Pregnancy-Induced Hypertension has Long-Term Health Implications for Both Mother and Child

Journal: Journal of the American Heart Association
Date: April 2020

Preeclampsia is a condition of persistent hypertension that some women develop during pregnancy or in the postpartum period. Preeclampsia is a more severe form of pregnancy-induced hypertension (high blood pressure). Five to eight percent of all births in the United States are impacted by preeclampsia, which used to be called “toxemia”.  Most women with preeclampsia will deliver healthy babies and fully recover. However, some women experience complications - several of which may be life-threatening to mother and/or baby. If not properly recognized and managed, preeclampsia can progress to eclampsia, a very severe complication that includes the sudden onset of grand mal seizures and sometimes death. The rate of preeclampsia in the United States has increased by 25 percent in the last two decades, and is a leading cause of maternal and infant illness and death. It occurs more commonly among women of color. 

Women who’ve had preeclampsia are three to four times more at risk for high blood pressure later in life, and have double the risk for heart disease and stroke. They also have an increased risk of developing diabetes. It’s unknown whether these risks are caused by preeclampsia itself, or if the women were already predisposed, but they first emerge in the years following a complicated pregnancy such as one with preeclampsia. Moore Institute Director Kent Thornburg, Ph.D., was invited to write a commentary on a recent study published in the April edition of the Journal of the American Heart Association. The study suggests maternal hypertension and preeclampsia are not only potential warnings for heart disease risk in the mother – but also in the offspring. This research brief provides an overview of the journal study and Dr. Thornburg’s analysis.  

New information
What hadn’t been known before is the degree to which maternal hypertension affects the development of her baby’s heart before birth.  In order to understand this, researchers at Oxford University used echocardiography to measure the hearts of 134 infants born at term, and then again at three months of age. Fifty-four of the infants’ mothers did not develop hypertension in pregnancy and 80 either developed pregnancy-induced hypertension, or the more severe form, preeclampsia. They discovered that the heart's right ventricle was 20 percent smaller than normal at birth in infants born to hypertensive mothers. This deficit persisted at three months. It also showed evidence of changes in the thickness of the hearts’ ventricle walls at three months of age: the left ventricle walls were eight percent thicker, and the right ventricle walls were 23 percent thicker in babies born to hypertensive mothers, than those whose mothers didn’t have hypertension.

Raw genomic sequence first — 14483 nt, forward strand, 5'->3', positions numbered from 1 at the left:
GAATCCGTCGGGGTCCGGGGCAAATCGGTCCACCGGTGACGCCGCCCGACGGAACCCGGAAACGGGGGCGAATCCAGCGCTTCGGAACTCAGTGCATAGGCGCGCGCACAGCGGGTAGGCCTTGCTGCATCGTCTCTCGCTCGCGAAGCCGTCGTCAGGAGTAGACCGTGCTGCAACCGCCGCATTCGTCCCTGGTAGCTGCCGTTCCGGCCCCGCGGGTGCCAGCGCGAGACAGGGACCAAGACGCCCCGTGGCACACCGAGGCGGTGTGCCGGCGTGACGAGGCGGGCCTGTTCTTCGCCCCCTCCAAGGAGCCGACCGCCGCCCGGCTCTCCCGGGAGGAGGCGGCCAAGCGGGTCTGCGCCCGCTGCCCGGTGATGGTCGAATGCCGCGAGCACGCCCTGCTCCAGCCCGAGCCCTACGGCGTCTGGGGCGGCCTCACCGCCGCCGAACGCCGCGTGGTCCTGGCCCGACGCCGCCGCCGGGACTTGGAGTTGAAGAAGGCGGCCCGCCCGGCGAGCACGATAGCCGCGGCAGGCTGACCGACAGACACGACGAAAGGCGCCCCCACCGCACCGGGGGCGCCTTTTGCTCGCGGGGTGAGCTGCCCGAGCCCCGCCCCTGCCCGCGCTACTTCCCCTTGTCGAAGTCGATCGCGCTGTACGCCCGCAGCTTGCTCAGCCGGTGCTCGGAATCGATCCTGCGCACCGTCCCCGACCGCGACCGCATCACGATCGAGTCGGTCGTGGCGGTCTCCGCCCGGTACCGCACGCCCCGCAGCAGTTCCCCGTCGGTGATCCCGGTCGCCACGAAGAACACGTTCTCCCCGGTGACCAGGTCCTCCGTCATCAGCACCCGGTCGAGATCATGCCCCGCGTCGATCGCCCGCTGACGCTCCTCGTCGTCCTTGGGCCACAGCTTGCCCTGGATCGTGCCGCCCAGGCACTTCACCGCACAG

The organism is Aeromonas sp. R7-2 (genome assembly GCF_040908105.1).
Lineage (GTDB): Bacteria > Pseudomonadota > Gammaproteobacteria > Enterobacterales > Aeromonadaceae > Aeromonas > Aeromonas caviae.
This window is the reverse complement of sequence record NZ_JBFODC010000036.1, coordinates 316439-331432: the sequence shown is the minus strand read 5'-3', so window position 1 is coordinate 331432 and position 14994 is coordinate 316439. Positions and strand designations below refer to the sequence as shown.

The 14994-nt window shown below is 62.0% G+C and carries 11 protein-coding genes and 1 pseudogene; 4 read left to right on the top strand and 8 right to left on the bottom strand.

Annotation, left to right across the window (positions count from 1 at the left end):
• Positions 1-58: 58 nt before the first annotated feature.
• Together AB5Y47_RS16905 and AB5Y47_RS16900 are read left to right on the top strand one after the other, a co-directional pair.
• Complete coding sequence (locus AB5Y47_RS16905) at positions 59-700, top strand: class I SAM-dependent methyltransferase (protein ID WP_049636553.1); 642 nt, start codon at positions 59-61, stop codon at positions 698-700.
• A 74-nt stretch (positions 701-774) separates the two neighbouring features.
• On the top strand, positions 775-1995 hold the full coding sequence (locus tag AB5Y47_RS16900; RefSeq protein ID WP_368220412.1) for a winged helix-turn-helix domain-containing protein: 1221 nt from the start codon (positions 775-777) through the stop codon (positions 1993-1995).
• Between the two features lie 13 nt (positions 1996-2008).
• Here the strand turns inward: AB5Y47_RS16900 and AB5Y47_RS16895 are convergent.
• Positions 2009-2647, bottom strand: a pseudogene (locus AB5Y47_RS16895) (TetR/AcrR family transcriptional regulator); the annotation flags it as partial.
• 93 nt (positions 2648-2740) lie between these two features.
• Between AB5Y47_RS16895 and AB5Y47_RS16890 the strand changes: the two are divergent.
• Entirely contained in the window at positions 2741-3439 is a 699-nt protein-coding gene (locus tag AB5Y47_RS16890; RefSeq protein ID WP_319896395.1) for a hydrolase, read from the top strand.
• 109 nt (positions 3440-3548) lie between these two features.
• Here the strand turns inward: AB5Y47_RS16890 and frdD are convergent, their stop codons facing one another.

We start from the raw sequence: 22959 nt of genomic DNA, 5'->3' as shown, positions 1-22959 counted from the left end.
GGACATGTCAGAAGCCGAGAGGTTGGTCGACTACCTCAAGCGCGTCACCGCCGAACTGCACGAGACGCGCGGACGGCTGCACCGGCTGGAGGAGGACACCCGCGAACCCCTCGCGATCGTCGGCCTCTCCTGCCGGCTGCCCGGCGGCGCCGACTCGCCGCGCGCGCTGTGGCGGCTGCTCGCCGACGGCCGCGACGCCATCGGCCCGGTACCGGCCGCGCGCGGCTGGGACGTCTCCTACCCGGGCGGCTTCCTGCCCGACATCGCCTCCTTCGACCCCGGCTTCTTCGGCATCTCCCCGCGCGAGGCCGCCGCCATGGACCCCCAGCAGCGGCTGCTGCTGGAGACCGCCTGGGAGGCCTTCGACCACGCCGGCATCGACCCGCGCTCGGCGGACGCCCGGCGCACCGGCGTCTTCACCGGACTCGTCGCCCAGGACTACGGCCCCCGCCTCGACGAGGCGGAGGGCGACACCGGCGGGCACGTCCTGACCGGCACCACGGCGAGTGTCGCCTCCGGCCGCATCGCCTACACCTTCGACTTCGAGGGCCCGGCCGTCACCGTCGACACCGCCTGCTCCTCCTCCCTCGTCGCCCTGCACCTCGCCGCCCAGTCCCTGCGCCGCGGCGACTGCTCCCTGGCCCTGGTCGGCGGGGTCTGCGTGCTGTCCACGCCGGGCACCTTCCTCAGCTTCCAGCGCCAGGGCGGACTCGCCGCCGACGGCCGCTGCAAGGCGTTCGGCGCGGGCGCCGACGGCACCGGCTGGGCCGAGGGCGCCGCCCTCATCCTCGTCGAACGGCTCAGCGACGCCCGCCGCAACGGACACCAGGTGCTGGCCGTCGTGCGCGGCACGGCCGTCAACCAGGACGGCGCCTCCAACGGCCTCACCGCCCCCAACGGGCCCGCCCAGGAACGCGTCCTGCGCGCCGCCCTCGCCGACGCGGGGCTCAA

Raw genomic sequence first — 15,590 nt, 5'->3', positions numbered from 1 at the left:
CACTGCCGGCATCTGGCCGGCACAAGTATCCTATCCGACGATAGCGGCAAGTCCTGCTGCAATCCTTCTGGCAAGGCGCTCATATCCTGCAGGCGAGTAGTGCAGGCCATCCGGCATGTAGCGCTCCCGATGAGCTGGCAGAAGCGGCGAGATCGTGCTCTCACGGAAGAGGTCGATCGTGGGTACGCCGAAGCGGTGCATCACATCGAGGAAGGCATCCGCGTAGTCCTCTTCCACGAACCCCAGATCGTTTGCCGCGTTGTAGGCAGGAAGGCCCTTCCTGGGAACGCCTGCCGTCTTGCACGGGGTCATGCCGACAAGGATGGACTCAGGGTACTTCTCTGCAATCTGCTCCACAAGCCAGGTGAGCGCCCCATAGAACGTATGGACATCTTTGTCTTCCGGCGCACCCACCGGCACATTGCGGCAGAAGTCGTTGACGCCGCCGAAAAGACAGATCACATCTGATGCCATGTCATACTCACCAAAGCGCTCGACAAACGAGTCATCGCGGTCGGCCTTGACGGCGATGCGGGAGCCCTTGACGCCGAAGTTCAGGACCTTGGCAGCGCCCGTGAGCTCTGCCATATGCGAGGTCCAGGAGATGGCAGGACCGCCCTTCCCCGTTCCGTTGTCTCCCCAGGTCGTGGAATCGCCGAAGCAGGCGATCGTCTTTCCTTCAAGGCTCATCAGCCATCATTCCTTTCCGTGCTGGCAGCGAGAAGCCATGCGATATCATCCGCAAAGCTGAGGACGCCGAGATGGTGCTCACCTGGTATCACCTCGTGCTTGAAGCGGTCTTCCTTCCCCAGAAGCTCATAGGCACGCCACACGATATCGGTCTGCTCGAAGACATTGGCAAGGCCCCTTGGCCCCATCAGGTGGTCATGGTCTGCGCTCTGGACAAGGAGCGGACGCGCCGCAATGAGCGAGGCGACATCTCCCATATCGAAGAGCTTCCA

But what’s the biological connection between pregnancy-induced hypertension and altered cardiac growth in the baby? The short answer is, we don’t know. However, this is where studies on the developmental origins of health and disease- comes in.  

The placenta 
The role the placenta plays in preeclampsia is unclear, but evidence has shown that poor blood flow to the placenta can lead to chemical stress within the placenta and to fetal tissues. In addition, a poorly constructed arrangement of blood vessels in the placenta increases the resistance that the developing baby’s heart must face in pushing blood through the placenta to obtain nutrients and oxygen. This high placental resistance is common among babies whose intrauterine growth is slow. This leads to high blood pressure in the baby and changes in the anatomy of the developing heart High blood pressure in the baby also results in fewer heart muscle cells at birth.   

But why did the hearts of babies born to mothers with hypertension grow abnormally over the first three months after birth when they are no longer attached to the mother? Thornburg speculates the total resistance that was needed to maintain normal flow was higher in the babies born to mothers with higher blood pressure and led to changes in the growth of the fetal ventricles that worsened during the first three months of life.  

On the basis of this recent study, in combination with extensive animal studies, Thornburg speculates that babies born to mothers who have pregnancy-induced hypertension will have elevated risk for coronary heart disease and/or heart failure later in life. This finding is one more important clue toward solving the mystery of why a medical condition in a mother during pregnancy can lead to disease risk in her offspring. 
The OHSU Bob and Charlee Moore Institute for Nutrition & Wellness supports human research that seeks to find the links between maternal stresses, including poor nutrition, and elevated disease risks for babies as they become adolescents and adults. 

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Thornburg, K.L., Drake, R., Valent, A.M. (2020). Maternal Hypertension Affects Heart Growth in Offspring. Journal of the American Heart Association, 9(9), e016538,